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Fabulous, with a series of surprising twists
on October 24, 2000
I've read a lot of mysteries: just about the entire "Travis McGee" series by John D. MacDonald; all of the "Fletch" novels (including the two "Son of" books) by Gregory McDonald; every Raymond Chandler piece of fiction; most of Dashiell Hammett; some Ed McBain; many Carl Hiassen books; a few Agatha Christies.
Michael Connelly ranks up there with all of those distinguished writers. He has a fluid, detailed writing style that conveys the scene without bogging down in such intricacies that the reader gets lost. The dialogue is snappy and hard-boiled but will probably age well (unlike, say, some of Chandler's).
"The Concrete Blonde" is the third novel starring LAPD detective Harry Bosch. (The order goes "The Black Echo," "The Black Ice," "The Concrete Blonde," "The Last Coyote," "Trunk Music," and "Angel's Flight." The new novel coming out in early 2001 involves Bosch as well, but it's not clear if Bosch is the main character or a secondary character.) I've read the first three and the last ("AF"), and, while they are all good, "The Concrete Blonde" is the best thus far.
Earlier in his career, an incident that is described or alluded to in virtually every novel, Bosch gained some notoriety and fame for taking down a serial killer known as "The Dollmaker." He was so called because he would use makeup and polish to paint up his victims. The killer sent bad poems to Bosch, taunting him with descriptions of the victims. Eventually, Bosch tracked down the killer and shot him to death when the man reached toward his pillow . . . for a hairpiece, as it turned out. Bosch was cleared of wrongfulness in the shooting, though he was disciplined for not calling for backup.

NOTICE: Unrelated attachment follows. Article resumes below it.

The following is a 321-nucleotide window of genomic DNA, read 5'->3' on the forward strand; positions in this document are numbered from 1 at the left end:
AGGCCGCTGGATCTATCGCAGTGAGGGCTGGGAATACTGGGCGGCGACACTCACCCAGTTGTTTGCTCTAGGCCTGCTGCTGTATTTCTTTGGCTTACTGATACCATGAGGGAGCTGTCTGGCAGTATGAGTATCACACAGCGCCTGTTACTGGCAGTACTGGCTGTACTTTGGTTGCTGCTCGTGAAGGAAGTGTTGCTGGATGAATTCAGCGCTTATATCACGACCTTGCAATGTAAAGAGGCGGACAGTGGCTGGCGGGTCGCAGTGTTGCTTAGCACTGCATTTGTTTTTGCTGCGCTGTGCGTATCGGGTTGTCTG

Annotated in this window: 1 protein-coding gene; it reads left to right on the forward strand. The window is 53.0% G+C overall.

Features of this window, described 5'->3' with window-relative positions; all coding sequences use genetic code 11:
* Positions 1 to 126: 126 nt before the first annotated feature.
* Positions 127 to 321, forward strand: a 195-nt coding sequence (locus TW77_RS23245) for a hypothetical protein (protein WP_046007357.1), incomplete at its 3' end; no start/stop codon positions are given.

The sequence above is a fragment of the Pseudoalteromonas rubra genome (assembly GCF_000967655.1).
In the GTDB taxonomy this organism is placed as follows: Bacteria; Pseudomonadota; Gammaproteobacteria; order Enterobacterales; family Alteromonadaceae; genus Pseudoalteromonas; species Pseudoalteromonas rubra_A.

Fast forward four years. The dead man's widow is now suing the LAPD and Bosch for violating her husband's civil rights, and the case is going to trial. All of a sudden, a letter is dropped off for Bosch at the police department: it contains a poem, just like the ones the Dollmaker sent, and it leads the LAPD to another body . . . which is painted up just like the Dollmaker's victims. Could Bosch have killed the wrong man?
"The Concrete Blonde" alternates between the court scenes and the investigation of the new murder, and the transitions are deftly handled. While the court scenes are not perfectly accurate (I am, unfortunately, a lawyer by trade), they are much better than in most novels.
The mystery is tight and compelling. Having read lots of mysteries, I often am able to guess at the outcome simply because the set-up reminds me of another book I've read. In fact, that happened with "The Black Ice." Not so with "The Concrete Blonde." About 180 pages into it, I thought I had it figured out. With about 50 pages to go, I thought my instinct had been confirmed. Oops. I was wrong, and about as shocked as Bosch!
In addition to weaving a great mystery, Connelly paints a reasonably deep picture of his main character, Bosch, a Vietnam veteran (he cleared out enemy tunnels) who is simultaneously cultured but also emotionally damaged.
To sum it up, let me put it this way: I started with "Angel's Flight," and when I was finished, I ordered all of the Harry Bosch novels immediately.